Mark Twain: A Connecticut Yankee in King Arthur's Court


When I broke the back of knight-errantry that time, I no longer felt obliged to work in secret. So, the very next day I exposed my hidden schools, my mines, and my vast system of clandestine factories and workshops to an astonished world. That is to say, I exposed the nineteenth century to the inspection of the sixth.

Well, it is always a good plan to follow up an advantage promptly. The knights were temporarily down, but if I would keep them so I must just simply paralyze them--nothing short of that would answer. You see, I was "bluffing" that last time in the field; it would be natural for them to work around to that conclusion, if I gave them a chance. So I must not give them time; and I didn't.

I renewed my challenge, engraved it on brass, posted it up where any priest could read it to them, and also kept it standing in the advertising columns of the paper.

I not only renewed it, but added to its proportions. I said, name the day, and I would take fifty assistants and stand up against the massed chivalry of the whole earth and destroy it.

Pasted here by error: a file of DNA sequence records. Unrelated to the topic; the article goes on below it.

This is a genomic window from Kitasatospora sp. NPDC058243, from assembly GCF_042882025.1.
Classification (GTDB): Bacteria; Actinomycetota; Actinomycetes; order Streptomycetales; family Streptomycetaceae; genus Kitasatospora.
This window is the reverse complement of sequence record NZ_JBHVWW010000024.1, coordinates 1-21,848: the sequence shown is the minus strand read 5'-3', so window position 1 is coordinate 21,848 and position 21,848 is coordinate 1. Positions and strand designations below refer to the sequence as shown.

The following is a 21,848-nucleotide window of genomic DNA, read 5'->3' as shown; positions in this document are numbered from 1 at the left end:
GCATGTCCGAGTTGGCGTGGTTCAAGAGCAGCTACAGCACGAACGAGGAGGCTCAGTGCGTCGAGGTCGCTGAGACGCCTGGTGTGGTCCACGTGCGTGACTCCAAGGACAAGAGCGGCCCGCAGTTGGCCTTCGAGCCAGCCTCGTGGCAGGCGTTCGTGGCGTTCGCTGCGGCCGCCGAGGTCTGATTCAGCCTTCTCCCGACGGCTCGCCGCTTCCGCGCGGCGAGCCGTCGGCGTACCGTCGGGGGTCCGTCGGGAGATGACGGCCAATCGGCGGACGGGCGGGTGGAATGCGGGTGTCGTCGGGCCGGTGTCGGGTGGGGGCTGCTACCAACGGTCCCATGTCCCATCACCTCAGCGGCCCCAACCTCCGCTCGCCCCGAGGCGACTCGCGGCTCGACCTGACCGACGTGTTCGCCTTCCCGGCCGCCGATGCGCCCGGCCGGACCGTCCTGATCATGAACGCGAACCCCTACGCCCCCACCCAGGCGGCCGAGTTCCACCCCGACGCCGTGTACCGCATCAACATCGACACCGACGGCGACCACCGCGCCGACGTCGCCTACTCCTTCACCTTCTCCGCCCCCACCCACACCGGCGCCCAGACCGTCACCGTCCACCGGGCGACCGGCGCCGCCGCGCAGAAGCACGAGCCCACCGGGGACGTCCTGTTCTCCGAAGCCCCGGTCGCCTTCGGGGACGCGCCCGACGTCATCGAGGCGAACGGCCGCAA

I was not bluffing this time. I meant what I said; I could do what I promised. There wasn't any way to misunderstand the language of that challenge. Even the dullest of the chivalry perceived that this was a plain case of "put up, or shut up." They were wise and did the latter. In all the next three years they gave me no trouble worth mentioning.

Consider the three years sped. Now look around on England. A happy and prosperous country, and strangely altered. Schools everywhere, and several colleges; a number of pretty good newspapers. Even authorship was taking a start; Sir Dinadan the Humorist was first in the field, with a volume of gray-headed jokes which I had been familiar with during thirteen centuries. If he had left out that old rancid one about the lecturer I wouldn't have said anything; but I couldn't stand that one. I suppressed the book and hanged the author.

This is page 293 of 336. [Mark this Page]
Mark any page to add this title to Your Bookshelf. (0 / 10 books on shelf)
Customize text appearance:
Color: A A A A A   Font: Aa Aa   Size: 1 2 3 4 5   Defaults
(c) 2003-2012 and Michael Moncur. All rights reserved.
For information about public domain texts appearing here, read the copyright information and disclaimer.